Environment policy sets out to celebrate Creation
A new environmental policy which pledges to “celebrate and affirm the dignity of Creation’ was presented to Southwell and Nottingham Diocesan Synod.
It set out a numbers of objectives:
To encourage individuals, churches and the diocese to cut their carbon footprints
To promote recycling and the responsible use of resources
To increase environmental awareness
Synod, which had gathered at St Saviour’s Church, Retford, for its final meeting of the year, was told that a Freedom of Creation Implementation group would need to be set up, comprising two representatives from each deanery, to support the policy.
The report also recommended the calling of Deanery Moots, moot being old English for meeting. These would include Green Champions, and be a forum for the sharing of stories and resources, and worship.
The report also commended the use of diocesan assets in the production of renewable energy such as wind turbines. This came only days after diocesan plans to build a turbine on land off the A606 near to Upper Broughton was turned down by Rushcliffe Borough Council planning officers.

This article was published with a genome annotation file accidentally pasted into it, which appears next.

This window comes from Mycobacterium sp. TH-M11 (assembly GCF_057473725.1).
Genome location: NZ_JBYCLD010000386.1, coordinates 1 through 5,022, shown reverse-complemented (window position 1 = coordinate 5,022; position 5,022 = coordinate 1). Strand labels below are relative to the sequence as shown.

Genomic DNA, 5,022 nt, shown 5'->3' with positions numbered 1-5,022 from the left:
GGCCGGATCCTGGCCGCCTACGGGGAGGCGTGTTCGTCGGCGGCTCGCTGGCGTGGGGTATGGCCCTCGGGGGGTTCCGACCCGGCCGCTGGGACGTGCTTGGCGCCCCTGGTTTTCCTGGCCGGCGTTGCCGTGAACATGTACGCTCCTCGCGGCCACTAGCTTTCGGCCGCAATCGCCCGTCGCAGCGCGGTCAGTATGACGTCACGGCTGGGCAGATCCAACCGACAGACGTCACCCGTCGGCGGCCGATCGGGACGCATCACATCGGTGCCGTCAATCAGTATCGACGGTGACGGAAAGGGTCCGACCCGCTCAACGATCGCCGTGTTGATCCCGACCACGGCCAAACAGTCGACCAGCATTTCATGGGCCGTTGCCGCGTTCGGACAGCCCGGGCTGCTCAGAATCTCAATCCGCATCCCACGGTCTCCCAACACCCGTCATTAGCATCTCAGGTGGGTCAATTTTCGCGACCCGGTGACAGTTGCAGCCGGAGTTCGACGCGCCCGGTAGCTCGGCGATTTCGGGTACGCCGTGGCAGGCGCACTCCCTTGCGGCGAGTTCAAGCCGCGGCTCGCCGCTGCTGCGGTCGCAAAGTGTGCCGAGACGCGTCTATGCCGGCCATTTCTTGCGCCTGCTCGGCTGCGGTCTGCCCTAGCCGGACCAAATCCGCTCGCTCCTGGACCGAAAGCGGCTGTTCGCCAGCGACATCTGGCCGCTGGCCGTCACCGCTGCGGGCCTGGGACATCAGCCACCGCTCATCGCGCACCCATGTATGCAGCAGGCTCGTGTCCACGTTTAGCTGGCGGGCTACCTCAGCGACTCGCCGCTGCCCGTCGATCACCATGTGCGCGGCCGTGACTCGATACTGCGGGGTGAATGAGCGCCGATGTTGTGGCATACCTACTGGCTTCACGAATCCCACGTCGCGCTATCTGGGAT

Plans for another turbine, on farmland at Elston, are still to be determined.
The report also supported the installation of solar on panels on churches, halls and parsonages, where appropriate.
The Edible Churchyards programme should also be supported, said the report, bringing people together to find local solutions to hunger and isolation. It also commended the Wildlife Churchyards initiative, which could be used to “find local solutions to the destruction of green spaces, plants and animals”.
Synod also approved the budge t for 2015, with total expenditure of £9,151,000, most of this on people costs.
In his address to Synod, Bishop Richard Inwood focused on justice, but justice infused with righteousness. He quoted from the prophet Amos (5:24): “Let justice roll down like the waters and righteousness like an ever flowing stream”.
The Bishop said people should “be pleased with just verdicts and fitting sentences, but is that the end of the matter?” In the Christian tradition justice means much more. It is often translated as righteousness in the New Testament, and goes beyond judgment and sentence – it is about acting justly and doing right in one’s life and in the community.